Question:

How are mortgage interest rates determined?

Answer:

Mortgage interest rates are the cost of getting a home loan form a lender.

Like every other commodity they are first determined by the product's intrinsic characteristics (risk, rate of return, etc.) and then influenced by external factors (inflation, economy, etc.).

Characteristics of Mortgage Interest Rates

First of all you should know that the basis of all rates offered on financial products (including home loans) is the "risk free" benchmark interest rate (minimum required rate of return acceptable to invest in non-Treasury instruments). As the future is not 100% predictable, to compensate for future risks, investors demand additional returns based on the following:

  • Default risk: As always is the case with lending, there is a chance that some loans will not be paid back. This risk is offset when an interest rate is set on a mortgage.
  • Liquidity premium: Mortgages cannot be used as instant cash, which means that they are not very liquid assets. This factor is taken into account when setting the interest rate.
  • Time: As mortgages contracts typically are 15, 20 or even 30 year contracts, capital is stuck in one investment for a long time. The mortgage interest rates have to be set up in a way to offset this cost.

Based on these characteristics a mortgage's interest rate is determined. Now we will consider the external or market conditions that affect it.

Economic and Market Factors

For the most part, the general economic factors outlined below affect mortgage rates in so far as they influence mortgage-related securities. The rates of mortgage-related security (especially those backed by Fannie Mae) are the largest determining factor of mortgage interest rates.

The Fed (or Central Bank):

In the US, the Fed controls money supply and keeps a check on the economy. If it grows too fast, the Fed increases the interest rates which makes borrowing harder, conversely, if the economy is facing a downturn the Fed decreases the interest rates and this boosts the economy. The interest rates set by the Fed in turn affect every financial institution in the country and hence the mortgage interest rates go up and down with the Fed's rates.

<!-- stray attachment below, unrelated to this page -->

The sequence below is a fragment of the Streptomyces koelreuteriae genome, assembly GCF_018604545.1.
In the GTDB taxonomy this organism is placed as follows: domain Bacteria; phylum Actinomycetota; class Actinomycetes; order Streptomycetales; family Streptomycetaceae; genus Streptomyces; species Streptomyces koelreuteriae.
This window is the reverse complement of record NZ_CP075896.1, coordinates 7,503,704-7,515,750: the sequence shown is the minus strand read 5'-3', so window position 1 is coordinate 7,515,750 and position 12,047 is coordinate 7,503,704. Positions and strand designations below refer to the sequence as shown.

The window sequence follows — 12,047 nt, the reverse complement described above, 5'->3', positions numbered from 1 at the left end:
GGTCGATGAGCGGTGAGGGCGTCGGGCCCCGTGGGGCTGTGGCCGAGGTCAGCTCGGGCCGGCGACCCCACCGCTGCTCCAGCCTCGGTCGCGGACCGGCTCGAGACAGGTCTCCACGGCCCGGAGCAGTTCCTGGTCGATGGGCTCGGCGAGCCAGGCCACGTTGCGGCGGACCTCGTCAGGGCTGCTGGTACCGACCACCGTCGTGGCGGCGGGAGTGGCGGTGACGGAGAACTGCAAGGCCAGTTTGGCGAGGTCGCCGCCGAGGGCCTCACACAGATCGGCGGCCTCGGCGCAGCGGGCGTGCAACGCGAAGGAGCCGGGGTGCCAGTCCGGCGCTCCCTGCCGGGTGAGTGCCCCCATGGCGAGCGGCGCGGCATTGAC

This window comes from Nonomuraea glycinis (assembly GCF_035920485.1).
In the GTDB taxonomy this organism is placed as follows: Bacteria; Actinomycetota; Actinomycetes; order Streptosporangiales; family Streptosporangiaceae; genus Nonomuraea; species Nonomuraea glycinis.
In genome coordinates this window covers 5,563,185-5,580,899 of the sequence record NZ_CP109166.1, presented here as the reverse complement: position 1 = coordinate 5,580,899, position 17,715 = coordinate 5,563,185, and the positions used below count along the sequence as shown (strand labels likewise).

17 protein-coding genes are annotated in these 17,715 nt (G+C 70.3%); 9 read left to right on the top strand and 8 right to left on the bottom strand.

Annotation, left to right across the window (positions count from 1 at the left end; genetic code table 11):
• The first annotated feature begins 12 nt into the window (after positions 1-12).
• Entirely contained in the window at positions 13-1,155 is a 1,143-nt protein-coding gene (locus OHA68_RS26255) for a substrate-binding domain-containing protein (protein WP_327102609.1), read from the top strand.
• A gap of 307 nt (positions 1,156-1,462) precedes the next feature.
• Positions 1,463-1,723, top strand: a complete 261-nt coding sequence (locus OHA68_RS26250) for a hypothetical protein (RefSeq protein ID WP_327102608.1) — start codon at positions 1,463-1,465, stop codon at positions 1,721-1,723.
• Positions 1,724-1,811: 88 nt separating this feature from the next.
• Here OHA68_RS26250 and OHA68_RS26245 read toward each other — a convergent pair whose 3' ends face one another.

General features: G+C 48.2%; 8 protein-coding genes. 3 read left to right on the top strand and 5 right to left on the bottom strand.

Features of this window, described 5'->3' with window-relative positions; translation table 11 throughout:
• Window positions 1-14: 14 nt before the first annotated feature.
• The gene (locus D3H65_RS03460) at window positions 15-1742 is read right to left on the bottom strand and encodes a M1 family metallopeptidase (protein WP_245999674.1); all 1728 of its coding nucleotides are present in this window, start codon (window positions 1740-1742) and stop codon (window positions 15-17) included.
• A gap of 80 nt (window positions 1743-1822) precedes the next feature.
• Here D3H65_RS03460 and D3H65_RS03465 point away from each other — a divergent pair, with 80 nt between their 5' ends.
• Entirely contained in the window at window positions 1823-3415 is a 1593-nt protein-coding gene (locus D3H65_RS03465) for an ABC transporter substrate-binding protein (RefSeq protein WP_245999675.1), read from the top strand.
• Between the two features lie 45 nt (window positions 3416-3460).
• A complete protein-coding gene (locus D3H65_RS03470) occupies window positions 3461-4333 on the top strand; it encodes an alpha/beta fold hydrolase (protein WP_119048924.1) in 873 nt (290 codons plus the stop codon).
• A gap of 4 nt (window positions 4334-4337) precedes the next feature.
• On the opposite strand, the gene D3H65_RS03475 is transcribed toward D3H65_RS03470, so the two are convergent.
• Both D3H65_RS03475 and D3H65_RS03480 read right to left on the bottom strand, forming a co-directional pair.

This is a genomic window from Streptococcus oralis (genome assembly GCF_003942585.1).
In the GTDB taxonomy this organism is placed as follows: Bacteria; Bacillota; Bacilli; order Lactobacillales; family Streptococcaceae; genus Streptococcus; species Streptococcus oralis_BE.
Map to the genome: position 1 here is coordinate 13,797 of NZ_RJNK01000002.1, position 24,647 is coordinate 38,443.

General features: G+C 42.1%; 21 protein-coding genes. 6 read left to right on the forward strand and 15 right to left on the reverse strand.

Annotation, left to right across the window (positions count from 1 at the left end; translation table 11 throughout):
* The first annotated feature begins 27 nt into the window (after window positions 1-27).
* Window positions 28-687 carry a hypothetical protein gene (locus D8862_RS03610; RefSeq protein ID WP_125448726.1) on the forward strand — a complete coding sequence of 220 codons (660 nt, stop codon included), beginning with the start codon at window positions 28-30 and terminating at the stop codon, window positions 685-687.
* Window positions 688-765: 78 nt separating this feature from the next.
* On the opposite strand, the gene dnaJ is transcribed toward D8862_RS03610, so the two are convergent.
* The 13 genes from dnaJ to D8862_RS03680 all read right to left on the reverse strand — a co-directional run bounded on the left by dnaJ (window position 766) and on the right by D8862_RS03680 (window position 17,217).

Secondary Mortgage Market:

Most mortgage lenders sell their loans in the secondary mortgage market. These loans are considered to be assets and have value. When demand for them is high in the SMM, the mortgage interest rate goes low (so that there are more loans for lenders to sell) and vice versa.

Mortgage Supply and Demand

Generally, a high demand for mortgages tends to increase mortgage rates. Since more people are in the market for mortgages, mortgage lenders can raise mortgage interest rates.

Likewise, when the supply of mortgages outstrips the demand for them, mortgage rates tend to decrease. Since fewer people are looking for a mortgage, mortgage lenders reduce interest rates to attract more borrowers.

Inflation

Mortgage rates generally rise with the prices of goods and services. Property prices rise and so do mortgage interest rates.

Employment Market

A booming employment market means higher mortgage interest rates. More employed people means more people will have money to spend. This means a rising demand for goods and services (including real estate), inflation and thus rising mortgage interest rates.

Individual Factors that Affect Mortgage Interest Rates

General mortgage rates may be determined by the rates of mortgage-backed securities, but your mortgage interest rate is influenced yet again by several individual-level factors.

The following are the factors that a mortgage lender will consider when determining your mortgage interest rate:

  • Your credit record
    On top of the list is your credit record.  The higher your credit score and the better your payment history, the better (the lower) your mortgage interest rates are likely to be.
  • Your job security
    If you have been in your current position for a significant amount of time, you are deemed to have job security.  People who have job security generally get better (lower) mortgage interest rates than those who often change their jobs.
  • Your downpayment
    Generally speaking, the bigger your downpayment is, the lower your mortgage interest rate is likely to be.
  • Your acceptance of prepayment penalty rider
    Some mortgage lenders offer low mortgage interest rates in exchange for a prepayment penalty condition.

It is mainly a combination of the above mentioned factors (and then a few more) that determines mortgage interest rates. Keeping an eye on them can help you figure out future trends of the mortgage market.

Mortgage rates hit their lowest since 1955. Ask the home loan experts we recommend Quicken Loans how to take advantage of them.
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